New Intravenous Lipid Nutrition Cuts Pediatric Hospitalizations and Infections
DURHAM, N.C. – A formulation for intravenous nutrition that includes four lipid sources, including fish oil, reduced hospitalizations and urinary tract infections among pediatric patients at Duke Children’s Hospital.
The new multi-component lipid with fish oil -- given to young patients with cancer, bowel conditions and other illnesses that prevent them from eating -- has not been as widely used as expected after FDA approval a few years ago.
Prolonged use of the older formulation of pure soybean oil has been associated with an increased risk of liver dysfunction and impaired immune function, which can lead to infections and other serious complications.
The findings from the Duke team, appearing Sept. 5 in JAMA Network Open, is the first evidence in a pediatric population that switching to the newer multi-component lipid with fish oil can improve patient outcomes and significantly shorten patient length of stay.
“We noticed that despite recent FDA approval, many U.S. hospitals have not switched to utilizing this new, more balanced lipid in their patients, and if good evidence was what they needed, we were uniquely positioned to provide it,” said senior author Paul Wischmeyer, M.D., professor in Duke’s departments of Anesthesiology and Surgery and director of Duke University Hospital’s Nutrition and TPN Team.
“After this new formulation was approved by the FDA, we immediately switched virtually all adult and pediatric patients at Duke University Health System hospitals on a single day in 2017,” Wischmeyer said. “That enabled us to compare clinical outcome data before and after this single switch in care.”
In their study, the Duke team focused on pediatric patients between 1 month and 17 years of age. The retrospective analysis included a total of 684 pediatric patients at Duke Children’s, of whom 342 were patients in pediatric intensive care units; 30% of the children in the study received the older soybean oil-based lipid nutrition before the switch and 70% received the new lipid with fish oil after the switch.
In addition to fish oil, the four-oil formulation includes soybean oil, olive oil, and a medium chain triglyceride that attempts to balance lipid intake to more closely approximate a healthy diet. The combination of lipid or fat sources also reduces the potential negative effects of too much omega-6 in soybean oil, which is believed to contribute to the increased risk of infections and other complications.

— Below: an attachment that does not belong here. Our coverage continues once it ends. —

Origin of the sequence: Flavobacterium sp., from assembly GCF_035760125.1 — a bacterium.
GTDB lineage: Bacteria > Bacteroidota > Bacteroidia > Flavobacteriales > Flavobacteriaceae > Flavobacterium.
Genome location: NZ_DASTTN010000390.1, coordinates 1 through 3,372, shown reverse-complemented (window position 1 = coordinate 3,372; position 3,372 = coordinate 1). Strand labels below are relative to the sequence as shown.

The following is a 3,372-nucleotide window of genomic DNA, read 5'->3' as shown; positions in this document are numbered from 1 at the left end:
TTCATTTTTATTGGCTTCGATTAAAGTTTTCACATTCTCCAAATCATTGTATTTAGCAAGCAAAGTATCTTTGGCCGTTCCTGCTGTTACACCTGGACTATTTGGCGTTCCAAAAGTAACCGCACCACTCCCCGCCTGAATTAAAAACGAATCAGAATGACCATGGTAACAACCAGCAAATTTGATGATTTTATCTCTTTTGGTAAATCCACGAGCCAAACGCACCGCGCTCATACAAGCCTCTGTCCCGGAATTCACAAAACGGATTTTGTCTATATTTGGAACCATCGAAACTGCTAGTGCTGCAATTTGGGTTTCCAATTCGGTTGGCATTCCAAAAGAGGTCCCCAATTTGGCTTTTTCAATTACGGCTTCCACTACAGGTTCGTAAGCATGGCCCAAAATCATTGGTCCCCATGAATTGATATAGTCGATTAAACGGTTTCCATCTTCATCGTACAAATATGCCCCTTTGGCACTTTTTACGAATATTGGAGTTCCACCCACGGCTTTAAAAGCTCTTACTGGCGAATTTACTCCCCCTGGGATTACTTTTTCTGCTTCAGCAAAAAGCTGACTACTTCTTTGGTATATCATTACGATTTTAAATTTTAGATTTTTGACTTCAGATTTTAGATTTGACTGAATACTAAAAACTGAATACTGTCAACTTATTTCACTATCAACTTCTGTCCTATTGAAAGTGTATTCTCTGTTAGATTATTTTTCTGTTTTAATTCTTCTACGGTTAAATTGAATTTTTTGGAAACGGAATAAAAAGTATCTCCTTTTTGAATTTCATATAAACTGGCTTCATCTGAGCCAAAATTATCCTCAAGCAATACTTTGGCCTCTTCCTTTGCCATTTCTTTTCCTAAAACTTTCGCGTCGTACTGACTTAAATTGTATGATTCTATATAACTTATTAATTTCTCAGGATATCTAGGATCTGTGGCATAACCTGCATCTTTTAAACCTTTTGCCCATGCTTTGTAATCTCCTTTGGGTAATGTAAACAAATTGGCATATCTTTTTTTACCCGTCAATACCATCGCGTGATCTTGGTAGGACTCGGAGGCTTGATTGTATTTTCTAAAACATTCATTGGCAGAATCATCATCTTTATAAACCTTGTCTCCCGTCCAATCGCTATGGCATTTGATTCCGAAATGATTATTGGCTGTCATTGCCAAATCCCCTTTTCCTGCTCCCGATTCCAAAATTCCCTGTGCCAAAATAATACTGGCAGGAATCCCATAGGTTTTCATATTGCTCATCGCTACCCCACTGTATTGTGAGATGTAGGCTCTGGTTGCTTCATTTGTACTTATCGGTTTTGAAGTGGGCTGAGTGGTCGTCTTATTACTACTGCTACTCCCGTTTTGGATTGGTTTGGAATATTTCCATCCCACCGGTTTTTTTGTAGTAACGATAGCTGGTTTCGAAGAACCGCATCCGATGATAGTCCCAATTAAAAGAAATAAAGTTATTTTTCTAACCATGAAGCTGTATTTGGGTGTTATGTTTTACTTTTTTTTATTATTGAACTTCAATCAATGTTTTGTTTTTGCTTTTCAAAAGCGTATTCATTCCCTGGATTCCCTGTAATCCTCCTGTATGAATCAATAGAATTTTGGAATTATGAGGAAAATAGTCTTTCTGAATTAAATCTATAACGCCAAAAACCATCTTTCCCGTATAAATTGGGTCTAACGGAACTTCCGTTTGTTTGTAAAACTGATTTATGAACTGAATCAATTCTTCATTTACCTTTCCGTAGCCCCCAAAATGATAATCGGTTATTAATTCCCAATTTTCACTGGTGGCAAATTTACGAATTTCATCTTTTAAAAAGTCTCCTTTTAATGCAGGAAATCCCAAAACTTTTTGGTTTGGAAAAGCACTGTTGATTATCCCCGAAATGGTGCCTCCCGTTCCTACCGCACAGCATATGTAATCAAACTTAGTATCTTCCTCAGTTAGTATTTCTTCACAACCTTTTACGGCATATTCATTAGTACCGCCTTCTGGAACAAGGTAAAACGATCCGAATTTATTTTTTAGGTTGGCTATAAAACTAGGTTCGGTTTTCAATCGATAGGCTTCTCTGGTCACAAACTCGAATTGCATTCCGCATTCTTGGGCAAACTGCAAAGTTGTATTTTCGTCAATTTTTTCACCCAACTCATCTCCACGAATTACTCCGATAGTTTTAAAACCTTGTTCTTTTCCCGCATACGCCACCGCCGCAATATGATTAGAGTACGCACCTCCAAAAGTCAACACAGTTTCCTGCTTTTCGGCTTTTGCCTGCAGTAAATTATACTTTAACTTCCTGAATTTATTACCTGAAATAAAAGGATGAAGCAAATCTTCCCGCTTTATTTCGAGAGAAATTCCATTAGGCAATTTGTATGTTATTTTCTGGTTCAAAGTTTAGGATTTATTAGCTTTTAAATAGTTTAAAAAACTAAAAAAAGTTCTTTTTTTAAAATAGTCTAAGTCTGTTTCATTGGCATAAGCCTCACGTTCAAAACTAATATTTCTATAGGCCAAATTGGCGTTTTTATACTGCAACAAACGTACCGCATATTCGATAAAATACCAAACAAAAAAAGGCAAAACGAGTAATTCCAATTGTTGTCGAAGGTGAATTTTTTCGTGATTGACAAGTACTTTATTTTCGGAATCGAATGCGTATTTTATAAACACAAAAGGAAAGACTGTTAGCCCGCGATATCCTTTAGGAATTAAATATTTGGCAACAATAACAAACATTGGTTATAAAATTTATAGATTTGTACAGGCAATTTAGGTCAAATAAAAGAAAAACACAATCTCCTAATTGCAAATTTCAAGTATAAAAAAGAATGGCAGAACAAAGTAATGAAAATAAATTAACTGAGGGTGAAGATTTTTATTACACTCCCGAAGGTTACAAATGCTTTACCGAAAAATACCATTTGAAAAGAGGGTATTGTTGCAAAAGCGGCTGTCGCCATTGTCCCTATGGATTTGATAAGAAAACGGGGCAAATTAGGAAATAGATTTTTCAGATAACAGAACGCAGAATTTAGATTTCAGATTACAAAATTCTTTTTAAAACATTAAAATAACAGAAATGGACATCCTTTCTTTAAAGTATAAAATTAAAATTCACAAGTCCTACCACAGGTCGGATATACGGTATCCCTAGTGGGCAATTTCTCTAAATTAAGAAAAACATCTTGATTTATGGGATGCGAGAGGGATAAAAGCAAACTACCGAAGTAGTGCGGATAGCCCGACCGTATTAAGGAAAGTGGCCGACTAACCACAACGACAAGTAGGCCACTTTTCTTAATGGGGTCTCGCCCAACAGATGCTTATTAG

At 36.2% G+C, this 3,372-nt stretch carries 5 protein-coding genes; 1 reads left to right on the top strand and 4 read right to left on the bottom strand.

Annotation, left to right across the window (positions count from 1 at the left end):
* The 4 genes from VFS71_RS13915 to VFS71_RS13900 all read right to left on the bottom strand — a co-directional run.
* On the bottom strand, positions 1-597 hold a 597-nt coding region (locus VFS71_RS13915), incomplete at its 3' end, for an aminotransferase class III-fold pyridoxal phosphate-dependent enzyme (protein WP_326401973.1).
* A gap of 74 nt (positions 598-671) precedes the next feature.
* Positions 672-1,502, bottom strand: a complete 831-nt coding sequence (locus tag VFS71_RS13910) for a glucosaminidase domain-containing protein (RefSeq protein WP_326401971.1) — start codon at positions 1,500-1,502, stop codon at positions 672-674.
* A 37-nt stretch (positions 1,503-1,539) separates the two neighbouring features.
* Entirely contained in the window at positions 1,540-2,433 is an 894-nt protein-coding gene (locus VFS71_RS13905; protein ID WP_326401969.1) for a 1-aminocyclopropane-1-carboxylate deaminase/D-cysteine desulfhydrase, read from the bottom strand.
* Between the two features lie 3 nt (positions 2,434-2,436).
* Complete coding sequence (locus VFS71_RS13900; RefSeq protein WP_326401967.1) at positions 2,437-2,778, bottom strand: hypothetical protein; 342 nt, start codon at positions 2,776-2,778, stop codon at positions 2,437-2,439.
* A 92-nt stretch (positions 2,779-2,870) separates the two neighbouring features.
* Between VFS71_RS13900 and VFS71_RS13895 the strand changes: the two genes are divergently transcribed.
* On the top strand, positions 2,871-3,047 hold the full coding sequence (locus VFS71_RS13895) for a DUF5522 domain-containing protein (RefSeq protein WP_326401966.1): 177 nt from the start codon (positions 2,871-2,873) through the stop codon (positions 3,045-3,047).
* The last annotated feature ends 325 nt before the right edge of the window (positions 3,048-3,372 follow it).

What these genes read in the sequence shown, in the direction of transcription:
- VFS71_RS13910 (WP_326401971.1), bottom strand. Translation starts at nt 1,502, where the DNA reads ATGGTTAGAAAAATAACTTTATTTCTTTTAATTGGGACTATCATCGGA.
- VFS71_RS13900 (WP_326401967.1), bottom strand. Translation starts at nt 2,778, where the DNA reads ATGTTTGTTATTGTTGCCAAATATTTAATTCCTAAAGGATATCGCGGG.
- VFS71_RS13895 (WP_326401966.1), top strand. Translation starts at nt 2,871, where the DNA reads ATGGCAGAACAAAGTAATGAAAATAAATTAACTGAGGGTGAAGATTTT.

Pediatric patients who received the four-oil lipid with fish oil had fewer complications and shorter hospital stays, and the benefits were especially profound among ICU patients. In that critical care group, the four-oil lipid was associated with a 13-day reduction in average length of stay, while the incidence of urinary tract infections dropped from 20.9% to 6% in the unadjusted data.
When the data were adjusted for potential differences between the groups, the benefit of the new four-oil lipid was the same or even stronger. Adjusted data showed a 20% reduction in length of stay and a significant reduction in urinary tract infections among children in general pediatric hospital units and pediatric ICUs.
Other benefits included trends towards reduced 90-day re-admissions to the hospital in all hospitalized children and those in the ICU who received the new four-oil lipid with fish oil.
“These data help make clear the four-oil lipid with fish oil should be the first choice for parenteral nutrition in pediatric hospitals and, given similar findings in adults, all hospitals,” Wischmeyer said.
He noted that many hospitals have not made the switch from the older soybean oil formulation because of cost; the four-oil lipid with fish oil is typically a few dollars more per bag or day.
“But cost-analyses have shown that it’s actually far less expensive and saves cost for hospitals given the reduction in hospital length of stay and lower infection risk,” Wischmeyer said.
“IV nutrition keeps kids alive, but it can also have risks, and now we can do something to make it safer and more beneficial for all our patients,” Wischmeyer said. “If there’s a way to reduce risks and improve outcomes, we should do it.”
In addition to Wischmeyer, study authors all from Duke include Krista L. Haines, Tetsu Ohnuma, Chi Dang Hornik, Braylee Grisel, Harold Leraas, Charles N. Trujillo, Vijay Krishnamoorthy, and Karthik Raghunathan.
This study initiated by Wischmeyer and his team from Duke Anesthesiology’s Critical Care and Perioperative Population Health Research (CAPER) center. Wischmeyer and CAPER received study costs from Fresenius Kabi, which markets the four-oil lipid with fish oil. Fresenius Kabi played no role in analyzing the data or the writing of the published manuscript.